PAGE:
Renowned Belgian director Ivo van Hove is famous for his radical re-imagining of classical works, and his rendition Sophocles’ Antigone is no different. Academy Award winner Juliette Binoche stars as the titular character in this excellent new translation by poet and classicist Anne Carson. The text, which tells the story of Antigone’s doomed attempt to give her brother a proper burial despite his being branded as a traitor by her uncle, the ruler Kreon, is both heightened and contemporary. Indeed it is with this spirit that van Hove proceeds in this somber, hallucinatory, and occasionally brilliant staging. It is true that the monk-slow pace and somnolescent sound design can make one a bit drowsy. But the overall effect is not drab; on the contrary, one feels a sense of almost religious mania and, yes, catharsis as one is drawn into the ancient tale of justice and morality. And so even though the trappings are decidedly modern – huge video projections, contemporary costumes and props – this Antigone is in many ways more faithful to the Ancient Greek original, which after all was viewed in a deeply sacred context, than your run-of-the-mill togas and columns production.
This Antigone seems obsessed with how small we mortals are next to the Gods. A titanic screen serves as Scenic Designer Jan Versweyveld’s backdrop under which the cast seems to wilt. And smack in the middle of this vast plane is an enormous disk that inexorably wanes like the moon to reveal a giant sun-shaped hole that lingers over the actors until, at the end, it slowly slides back into place. What was it that Aristotle said about the ideal play taking place in 24 hours? But it isn’t just the sheer size of the backdrop – videos by Tal Yarden depict, in super slow motion, shadowy figures from a modern generic city. And as the palace intrigue rages inside, one gets the sense that Thebes – the people – are just outside the palace gates, mute to their fate and yet bearing the brunt of the decisions being made just inside. Downstage consists of a long, low horizontal line of furniture that both reinforces the enormity of the space and the powerful status of the characters. Made up of a luscious leather sofa and brutally identical books, folders, and desks, the set becomes a stylized Goldman Sachs office that is at once exquisite and terrifying.
If one defining theme of the show is existential inferiority, another is surely the sacred quality of theatre itself. The pace is deliberately slow, and the actors oscillate between a conversational manner of speech and one that is much more priestly. As Antigone, played with depth and (perhaps too much) caution by Juliette Binoche, performs the forbidden burial rites on her brother that sets the whole gory story into motion, one becomes drawn into the ritual itself. The scent of the incense and the low, ominous sound design by Daniel Freitag combine to create an effect that is, well, religious. One scene where Antigone’s sister Ismene, played excellently by Kirsty Bushell, cries out to Bacchus for salvation is nothing less than transcendent. Likewise, the mighty ruler Kreon is given a god-like rendition by Patrick O’Kane whose powerhouse performance is simply humbling.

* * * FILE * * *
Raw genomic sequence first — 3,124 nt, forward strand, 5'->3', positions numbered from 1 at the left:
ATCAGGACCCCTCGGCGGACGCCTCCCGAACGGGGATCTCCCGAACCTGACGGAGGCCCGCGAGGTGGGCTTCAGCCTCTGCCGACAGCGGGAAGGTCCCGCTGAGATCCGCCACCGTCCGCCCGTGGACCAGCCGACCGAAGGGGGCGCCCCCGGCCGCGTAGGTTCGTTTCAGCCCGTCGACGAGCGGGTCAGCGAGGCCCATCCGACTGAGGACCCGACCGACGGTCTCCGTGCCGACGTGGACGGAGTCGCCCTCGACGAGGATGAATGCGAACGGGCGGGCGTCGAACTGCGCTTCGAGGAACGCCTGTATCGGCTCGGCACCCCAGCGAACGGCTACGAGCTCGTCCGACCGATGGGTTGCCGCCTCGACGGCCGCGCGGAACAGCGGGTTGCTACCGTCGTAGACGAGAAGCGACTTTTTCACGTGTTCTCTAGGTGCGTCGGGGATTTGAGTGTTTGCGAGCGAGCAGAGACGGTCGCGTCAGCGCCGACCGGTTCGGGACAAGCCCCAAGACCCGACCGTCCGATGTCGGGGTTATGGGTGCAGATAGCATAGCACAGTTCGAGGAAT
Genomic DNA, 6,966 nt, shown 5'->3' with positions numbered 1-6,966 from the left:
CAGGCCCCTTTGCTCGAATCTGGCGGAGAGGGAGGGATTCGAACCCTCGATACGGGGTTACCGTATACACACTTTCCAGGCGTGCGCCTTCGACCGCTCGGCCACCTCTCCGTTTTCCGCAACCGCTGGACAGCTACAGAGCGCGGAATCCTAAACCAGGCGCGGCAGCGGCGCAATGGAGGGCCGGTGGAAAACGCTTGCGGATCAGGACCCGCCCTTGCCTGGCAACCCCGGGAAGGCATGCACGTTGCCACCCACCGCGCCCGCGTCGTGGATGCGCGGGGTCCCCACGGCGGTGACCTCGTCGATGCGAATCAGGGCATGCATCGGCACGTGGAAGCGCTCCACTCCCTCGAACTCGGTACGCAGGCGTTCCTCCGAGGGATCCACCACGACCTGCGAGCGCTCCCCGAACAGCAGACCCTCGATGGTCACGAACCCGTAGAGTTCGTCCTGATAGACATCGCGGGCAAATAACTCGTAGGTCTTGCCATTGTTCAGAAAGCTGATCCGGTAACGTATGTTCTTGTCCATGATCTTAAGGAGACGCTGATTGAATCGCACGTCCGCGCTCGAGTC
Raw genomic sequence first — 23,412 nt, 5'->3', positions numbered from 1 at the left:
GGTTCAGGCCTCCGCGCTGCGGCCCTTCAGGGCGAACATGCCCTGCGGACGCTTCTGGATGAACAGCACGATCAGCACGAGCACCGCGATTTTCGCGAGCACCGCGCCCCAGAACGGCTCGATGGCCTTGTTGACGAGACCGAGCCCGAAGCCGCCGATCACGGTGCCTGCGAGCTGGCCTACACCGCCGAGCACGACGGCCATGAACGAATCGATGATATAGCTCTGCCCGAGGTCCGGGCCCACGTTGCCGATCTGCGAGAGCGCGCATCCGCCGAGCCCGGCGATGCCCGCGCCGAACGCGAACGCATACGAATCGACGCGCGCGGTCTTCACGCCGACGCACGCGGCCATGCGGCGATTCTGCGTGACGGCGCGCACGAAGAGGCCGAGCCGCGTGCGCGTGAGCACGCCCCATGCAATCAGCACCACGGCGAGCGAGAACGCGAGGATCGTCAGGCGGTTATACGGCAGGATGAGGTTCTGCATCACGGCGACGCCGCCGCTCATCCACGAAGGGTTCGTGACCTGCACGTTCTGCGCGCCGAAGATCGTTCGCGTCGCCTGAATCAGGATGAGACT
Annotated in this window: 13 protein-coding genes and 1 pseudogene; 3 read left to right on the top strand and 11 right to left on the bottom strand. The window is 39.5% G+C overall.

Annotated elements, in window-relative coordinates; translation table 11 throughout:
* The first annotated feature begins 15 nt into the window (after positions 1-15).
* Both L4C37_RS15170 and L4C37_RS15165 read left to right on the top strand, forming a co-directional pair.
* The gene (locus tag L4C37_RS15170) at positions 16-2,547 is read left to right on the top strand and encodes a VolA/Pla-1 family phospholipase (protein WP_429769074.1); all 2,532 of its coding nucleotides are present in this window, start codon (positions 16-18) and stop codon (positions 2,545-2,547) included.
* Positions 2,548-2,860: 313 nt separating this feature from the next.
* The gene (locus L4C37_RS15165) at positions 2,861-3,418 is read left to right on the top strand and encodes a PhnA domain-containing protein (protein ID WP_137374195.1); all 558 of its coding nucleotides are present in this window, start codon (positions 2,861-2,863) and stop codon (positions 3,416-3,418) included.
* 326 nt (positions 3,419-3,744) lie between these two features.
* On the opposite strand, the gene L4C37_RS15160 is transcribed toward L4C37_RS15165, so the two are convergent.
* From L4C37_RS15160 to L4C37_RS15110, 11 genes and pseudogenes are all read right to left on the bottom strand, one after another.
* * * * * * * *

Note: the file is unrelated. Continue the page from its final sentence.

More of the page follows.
There is the sense in this Antigone that there is no privacy, that everyone is being watched at all times. The huge open space of the set is always dotted with characters who, in addition to their named role, also each play a member of the Chorus. Unlike a traditional Greek Chorus that speaks in unison, the lines here are delivered by individuals, creating an impression of a modern-day Cabinet of advisors. But even when they are not speaking the actors are arranged like chess pieces around the space. Each scene runs fluidly into the next as the next actor simply picks up his or her line while on stage, creating the sensation that there is no respite from the inexorable path towards tragedy.
The terrific cast is dominated by Juliette Binoche as Antigone, Patrick O’Kane as Kreon, and Kirsty Bushell as Ismene. But the ensemble is rounded out by a slew of wonderful actors, including: Obi Abili, who offers some critical comic relief as the Guard; Samuel Edward-Cook, who plays Antigone’s betrothed Haimon with a down-to-earth authenticity that clashes nicely with his father Kreon’s megalomania; and Tiresius, the blind prophet who ultimately convinces Kreon of the terrible consequences of his decision to execute Antigone, is played with acuity and strength by Finbar Lynch.
This Antigone is experimental in the true sense of the word, because some of its choices work while others do not. But in the end Ivo van Hove should be commended for, as is his raison d’etre, for daring to try. It is a shame that D.C. has to import so much of its avante garde work from Europe – and maybe this production, brief as its run here is, will help to stimulate a local experimental impulse.
Running Time: One hour and forty minutes, with no intermission.
Antigone plays through October 25th at the John F. Kennedy Center for the Performing Arts – 2700 F Street NW, in Washington, DC. For tickets, call the box office at (202) 467-4600, or Toll-Free: (800) 444-1324, or purchase them online.